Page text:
Commonplace occurrences aren't news. Dog bites man? That's not news. Man bites dog? That's news.
Attorney General Darrell "Quick Draw" McGraw files another lawsuit? Ho hum. Old Quick Draw refuses to file another lawsuit? Hmm. What's up with that?
Is McGraw becoming less trigger-happy in his declining years? No, there must be some other explanation.
Last year, 20 state attorneys general joined forces to file a lawsuit challenging the constitutionality of the health care reform legislation enacted by the U.S. Congress. Since then, four other AGs have asked to join the suit and two more have filed suits of their own.
That's 26 state attorneys general suing to overturn Obamacare. Darrell McGraw isn't one of them.
State Delegate Jonathan Miller of Berkeley County repeatedly has called on McGraw to file suit to no avail.
Incredibly, our imperious state attorney general claims he is powerless to do what 26 other state AGs are doing. Chief Deputy Attorney General Fran Hughes insists that she and her boss "don't have any authority to bring a challenge to the constitutionality of the federal health care legislation."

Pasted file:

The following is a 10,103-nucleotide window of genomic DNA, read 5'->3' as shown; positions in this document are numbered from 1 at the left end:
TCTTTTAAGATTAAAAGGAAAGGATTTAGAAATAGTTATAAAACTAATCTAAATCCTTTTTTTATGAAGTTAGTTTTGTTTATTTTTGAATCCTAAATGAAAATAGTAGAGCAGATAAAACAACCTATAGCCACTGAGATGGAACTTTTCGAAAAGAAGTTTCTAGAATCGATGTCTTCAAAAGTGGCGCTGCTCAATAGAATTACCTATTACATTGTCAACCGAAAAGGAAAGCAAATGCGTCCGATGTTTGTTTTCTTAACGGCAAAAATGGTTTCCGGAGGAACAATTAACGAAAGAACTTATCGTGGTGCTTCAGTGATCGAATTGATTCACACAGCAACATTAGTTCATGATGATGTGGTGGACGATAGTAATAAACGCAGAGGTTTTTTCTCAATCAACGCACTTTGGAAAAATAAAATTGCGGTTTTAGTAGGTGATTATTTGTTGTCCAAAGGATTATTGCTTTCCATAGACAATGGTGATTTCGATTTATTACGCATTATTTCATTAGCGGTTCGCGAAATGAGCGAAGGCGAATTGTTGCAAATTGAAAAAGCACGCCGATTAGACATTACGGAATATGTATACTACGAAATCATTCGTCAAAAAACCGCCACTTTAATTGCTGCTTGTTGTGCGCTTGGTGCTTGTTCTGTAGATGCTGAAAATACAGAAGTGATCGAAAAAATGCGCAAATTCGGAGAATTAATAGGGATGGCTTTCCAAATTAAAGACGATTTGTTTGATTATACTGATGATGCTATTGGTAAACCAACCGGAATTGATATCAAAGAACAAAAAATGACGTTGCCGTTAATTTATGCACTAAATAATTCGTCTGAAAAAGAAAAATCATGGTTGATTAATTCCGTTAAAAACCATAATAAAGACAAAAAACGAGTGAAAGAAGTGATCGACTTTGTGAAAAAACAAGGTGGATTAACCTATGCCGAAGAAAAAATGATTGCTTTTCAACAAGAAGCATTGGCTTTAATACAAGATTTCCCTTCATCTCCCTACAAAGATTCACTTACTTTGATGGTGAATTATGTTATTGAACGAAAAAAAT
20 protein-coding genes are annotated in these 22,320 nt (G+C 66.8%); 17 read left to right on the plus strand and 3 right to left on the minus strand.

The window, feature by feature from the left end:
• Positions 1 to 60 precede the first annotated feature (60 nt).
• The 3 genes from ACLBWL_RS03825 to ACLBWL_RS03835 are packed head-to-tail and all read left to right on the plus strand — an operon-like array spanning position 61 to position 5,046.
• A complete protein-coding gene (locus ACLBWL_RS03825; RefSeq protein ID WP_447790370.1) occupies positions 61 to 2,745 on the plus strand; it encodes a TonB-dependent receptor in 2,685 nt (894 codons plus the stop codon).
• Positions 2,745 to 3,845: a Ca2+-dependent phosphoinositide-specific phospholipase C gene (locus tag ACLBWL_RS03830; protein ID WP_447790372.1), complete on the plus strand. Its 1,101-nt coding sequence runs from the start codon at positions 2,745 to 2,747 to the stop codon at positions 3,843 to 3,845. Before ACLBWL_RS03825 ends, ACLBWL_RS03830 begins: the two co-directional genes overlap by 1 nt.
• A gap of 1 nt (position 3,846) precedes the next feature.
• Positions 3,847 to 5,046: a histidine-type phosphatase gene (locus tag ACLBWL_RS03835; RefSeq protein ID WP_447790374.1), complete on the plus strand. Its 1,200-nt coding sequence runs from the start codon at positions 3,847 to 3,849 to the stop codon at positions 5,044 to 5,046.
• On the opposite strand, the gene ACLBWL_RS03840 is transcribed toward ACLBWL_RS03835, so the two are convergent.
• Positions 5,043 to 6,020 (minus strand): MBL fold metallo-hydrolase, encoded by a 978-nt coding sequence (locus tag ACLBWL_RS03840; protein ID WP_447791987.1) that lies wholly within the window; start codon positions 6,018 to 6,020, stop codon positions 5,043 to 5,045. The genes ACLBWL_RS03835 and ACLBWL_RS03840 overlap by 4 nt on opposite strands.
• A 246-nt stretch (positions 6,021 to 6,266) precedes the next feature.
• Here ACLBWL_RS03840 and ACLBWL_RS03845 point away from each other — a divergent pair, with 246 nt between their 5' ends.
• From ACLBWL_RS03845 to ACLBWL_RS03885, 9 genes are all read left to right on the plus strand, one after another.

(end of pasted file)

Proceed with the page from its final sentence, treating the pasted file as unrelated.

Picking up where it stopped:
In an effort to force McGraw's hand, Miller has proposed both a bill and a constitutional amendment to make it illegal for the government to require residents to buy health insurance. If the bill or the amendment passes, McGraw would be "forced to challenge" the federal legislation, says Miller. "We would also have recourse to compel him to act if he does not act."
As the state's chief attorney, McGraw is "supposed to defend our laws," Miller argues. "To me, this is the best way to get him to act. He's obviously not going to act unless we take some action to compel him."
McGraw might want to rethink his position while he can. As Miller notes, "nearly seven out of 10 West Virginia voters" favor the repeal of Obamacare. They're likely to remember that old Quick Draw finally has found a lawsuit he doesn't like even though the majority of his constituents do.